Ineos Grenadiers and EF Education–EasyPost both got refreshed and optimized chains for cycling’s biggest race.
Chain friction in systems with oversized pulley wheels, and more solutions for mounting a rear rack on a carbon frame.
VeloNews' technical expert talks about drivetrain alignment and more about how to diminish wrist pain when riding.
Why to use a chain gauge to measure bicycle chain wear, when you can use a ruler instead.
More discussion about measuring chain wear, and the correct way to align chainrings.
Lennard Zinn conducted durability tests on the 13 most popular 11-speed chains. Zinn found the strongest (and the weakest) chains, and produced a cost-analysis chart for grading them.
Installing a new chain? Be sure to get the length right with these tips
This week, Lennard Zinn answers readers' questions about the size of cassettes and cranks, rubbing chains, and more
Lennard Zinn answers readers' questions about swapping out chainrings, dealing with chain rub, and more in this week's Technical FAQ
Nick Legan answers reader questions on replacing worn rims, a unique chain holder for bike washing and aero whiskers
Lennard answers some less frequently asked questions on fixie chain tension and spoke-thread myths
Lennard Zinn takes a new look at the old problem of brake chatter in cyclocross.
A reader makes a minor change to his drivetrain and experiences a whole new set of problems. Is there a simple solution? Lennard Zinn thinks so.
Lennard Zinn gets a heads up from a reader about some earlier advice.
A reader asks about possible fork damage after a close encounter of the low clearance kind.
Lennard Zinn's readers weigh in on ways to choose, fix and maintain tires and those super-narrow 11-speed chains.
With redesigned ErgoPower levers, a reader wonders about keeping the small brass cable stop in its place. LZ also touches on why Campagnolo isn't as big in cyclocross as you might expect.
Can I use Campy 10-speed shifters with 11-speed derailleurs?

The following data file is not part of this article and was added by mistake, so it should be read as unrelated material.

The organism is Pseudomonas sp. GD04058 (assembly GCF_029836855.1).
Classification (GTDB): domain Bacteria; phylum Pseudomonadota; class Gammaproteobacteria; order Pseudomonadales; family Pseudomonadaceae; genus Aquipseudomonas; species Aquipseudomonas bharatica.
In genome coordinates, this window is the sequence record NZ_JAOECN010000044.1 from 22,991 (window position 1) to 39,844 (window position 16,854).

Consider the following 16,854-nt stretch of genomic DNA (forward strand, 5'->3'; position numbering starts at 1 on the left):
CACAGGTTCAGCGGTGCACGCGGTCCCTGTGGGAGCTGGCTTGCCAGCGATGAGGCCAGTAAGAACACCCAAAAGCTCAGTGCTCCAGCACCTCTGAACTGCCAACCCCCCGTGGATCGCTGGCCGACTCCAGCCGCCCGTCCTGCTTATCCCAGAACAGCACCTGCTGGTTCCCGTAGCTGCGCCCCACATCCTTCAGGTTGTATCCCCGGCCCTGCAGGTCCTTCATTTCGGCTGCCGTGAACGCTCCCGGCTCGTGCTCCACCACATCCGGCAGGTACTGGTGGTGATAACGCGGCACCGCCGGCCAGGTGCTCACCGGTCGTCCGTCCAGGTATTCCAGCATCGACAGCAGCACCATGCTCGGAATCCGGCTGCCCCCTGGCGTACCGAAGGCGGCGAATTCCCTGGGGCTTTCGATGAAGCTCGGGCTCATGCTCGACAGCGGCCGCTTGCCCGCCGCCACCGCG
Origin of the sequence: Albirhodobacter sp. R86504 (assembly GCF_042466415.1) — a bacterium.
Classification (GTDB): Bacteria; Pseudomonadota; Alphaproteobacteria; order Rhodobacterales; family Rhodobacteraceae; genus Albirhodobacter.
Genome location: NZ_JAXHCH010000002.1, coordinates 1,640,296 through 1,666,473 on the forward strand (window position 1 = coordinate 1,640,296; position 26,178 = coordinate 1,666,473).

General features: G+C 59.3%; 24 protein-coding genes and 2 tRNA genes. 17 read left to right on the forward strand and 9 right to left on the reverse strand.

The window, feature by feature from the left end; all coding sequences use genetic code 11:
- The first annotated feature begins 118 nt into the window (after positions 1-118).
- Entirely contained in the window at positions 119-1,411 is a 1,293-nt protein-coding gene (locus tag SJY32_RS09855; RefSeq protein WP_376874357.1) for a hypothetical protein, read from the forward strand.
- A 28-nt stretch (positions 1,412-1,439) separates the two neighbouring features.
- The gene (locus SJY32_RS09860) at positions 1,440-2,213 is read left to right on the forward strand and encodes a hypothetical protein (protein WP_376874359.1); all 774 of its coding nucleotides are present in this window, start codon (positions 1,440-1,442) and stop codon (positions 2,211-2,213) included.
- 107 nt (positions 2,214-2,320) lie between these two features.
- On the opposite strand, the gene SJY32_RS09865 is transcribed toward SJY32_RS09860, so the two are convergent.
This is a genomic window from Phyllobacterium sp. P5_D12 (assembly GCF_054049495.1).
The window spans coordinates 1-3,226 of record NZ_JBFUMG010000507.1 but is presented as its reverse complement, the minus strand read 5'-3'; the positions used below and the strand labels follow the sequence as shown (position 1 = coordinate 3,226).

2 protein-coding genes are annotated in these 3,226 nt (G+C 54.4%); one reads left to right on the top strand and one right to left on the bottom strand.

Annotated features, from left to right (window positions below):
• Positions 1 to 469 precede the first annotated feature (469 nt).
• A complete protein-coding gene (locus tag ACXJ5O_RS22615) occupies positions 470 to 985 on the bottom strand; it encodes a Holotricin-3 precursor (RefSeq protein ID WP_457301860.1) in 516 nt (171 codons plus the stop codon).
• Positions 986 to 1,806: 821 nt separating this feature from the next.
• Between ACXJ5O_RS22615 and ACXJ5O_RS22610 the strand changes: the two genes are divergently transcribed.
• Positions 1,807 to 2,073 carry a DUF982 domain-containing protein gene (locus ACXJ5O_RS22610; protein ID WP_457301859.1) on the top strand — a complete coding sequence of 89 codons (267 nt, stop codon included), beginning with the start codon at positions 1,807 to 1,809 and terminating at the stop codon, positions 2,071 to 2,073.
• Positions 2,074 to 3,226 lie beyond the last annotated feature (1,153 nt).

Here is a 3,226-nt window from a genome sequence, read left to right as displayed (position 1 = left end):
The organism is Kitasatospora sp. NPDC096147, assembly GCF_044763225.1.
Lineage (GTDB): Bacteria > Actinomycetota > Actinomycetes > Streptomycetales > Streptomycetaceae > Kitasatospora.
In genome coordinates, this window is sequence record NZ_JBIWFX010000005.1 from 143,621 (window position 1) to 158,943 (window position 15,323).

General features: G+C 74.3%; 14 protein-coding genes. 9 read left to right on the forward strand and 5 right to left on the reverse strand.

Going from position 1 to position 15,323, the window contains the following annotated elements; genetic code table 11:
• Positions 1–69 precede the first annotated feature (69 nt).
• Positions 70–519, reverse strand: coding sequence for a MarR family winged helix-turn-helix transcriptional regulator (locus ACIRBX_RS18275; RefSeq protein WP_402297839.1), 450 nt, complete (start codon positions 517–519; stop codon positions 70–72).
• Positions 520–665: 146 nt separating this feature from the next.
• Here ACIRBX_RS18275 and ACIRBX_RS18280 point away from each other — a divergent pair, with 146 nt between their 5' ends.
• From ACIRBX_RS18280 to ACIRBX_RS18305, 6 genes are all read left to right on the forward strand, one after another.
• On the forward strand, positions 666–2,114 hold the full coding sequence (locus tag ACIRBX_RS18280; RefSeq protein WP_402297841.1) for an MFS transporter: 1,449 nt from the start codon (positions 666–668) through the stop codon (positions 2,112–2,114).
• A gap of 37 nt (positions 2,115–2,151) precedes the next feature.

Can I use a Campy 9-speed rear derailleur with a 10-speed drivetrain?
Can I use a Shimano 7900 chain with a 7800 rear derailleur?
Can I use a Dura-Ace 7900 crank with a 9-speed drivetrain?
Can I combine SRAM mountain and road components to produce hillclimb gearing?
Can I use a Campy 11-speed shifter with a 10-speed cassette?
Why do my vintage Campy shifters not shift well?
I’m in the Denver airport about to fly to Italy for the Giro d’Italia. I have enjoyed a lot of the feedback from a few recent columns, and I thought you might as well. Next time you hear from me will be from the Giro, so look for some cool bikes for the team time trial soon.
On fixing carbon frames:
In your Earth Day column there was a question about a cracked carbon frame. Since it is a save the earth day of posting I thought I would ask about the possibility of repairing a cracked carbon frame (small crack obviously). Since you can buy epoxy and carbon, would it be possible to repair a carbon frame? It would be ugly but would it be rideable?
Scott Dear Scott,
Torque wrenches and temperature ranges Dear Lennard, I own both deflecting beam and click-type (Giustaforza) torque wrenches. They are stored in my garage where the temperature can get below freezing in the winter and over 100 degrees Fahrenheit in the summer. Do torque wrenches need to be stored and used within a certain temperature range to maintain accuracy? Gary Answer from Effetto Mariposa:
Polishing scratched aluminum cranks, tubeless road tires and Scotch-brite pads
Questions about inspecting carbon forks for safety, trying Wippermann chains with Campy 10-speed systems and using Shimano MTB derailleurs with 10-speed road systems. What to do? I'm low on funds and that's the main reason I haven't replaced them as yet. I will add there are no stress fractures or noticeable wear.
Questions about fork failure from squirrel collisions, talcum powder and rolling resistance and bottom bracket life spans.
Are ceramics that delicate?
In your article on ceramic bearings in the recent VeloNews Buyers Guide I got the impression that these things were not only smooth but durable as well. As a result, I ordered a ceramic SRAM bottom bracket with the Red crankset on my new bike. To say the least, I was surprised when I read the SRAM maintenance instructions that came with it and saw the recommendation that one should disassemble and lube the bearings after every 100 hours of use and immediately after riding in the rain or wet.
Dear Lennard, Question for you re: forks for long head tubes. I'm 6'4" and have a Seven Axiom with a roughly 30cm head tube and a Seven rebadged Reynolds carbon fork on it. It is a bit flexy when braking while cornering and I'd like to improve that. What options are out there and how do they rate vs. each other? I know Alpha Q makes one with a steerer long enough (as seen on your bike) as does Storck, but want to understand if they are better than the Reynolds vis a vis flex/rigidity. Ted Dear Ted,
A recurring pain
I'm writing because I just read the shoe review in the VeloNews Buyer's Guide, and you mention in there that you use a custom orthotic. I was happy to see that the Shimano SH R300's I just purchased got high marks, but I am still having issues with my right foot even with the new shoes. I got the new shoes because I was having the problem with my four-year-old Northwave Evolutions.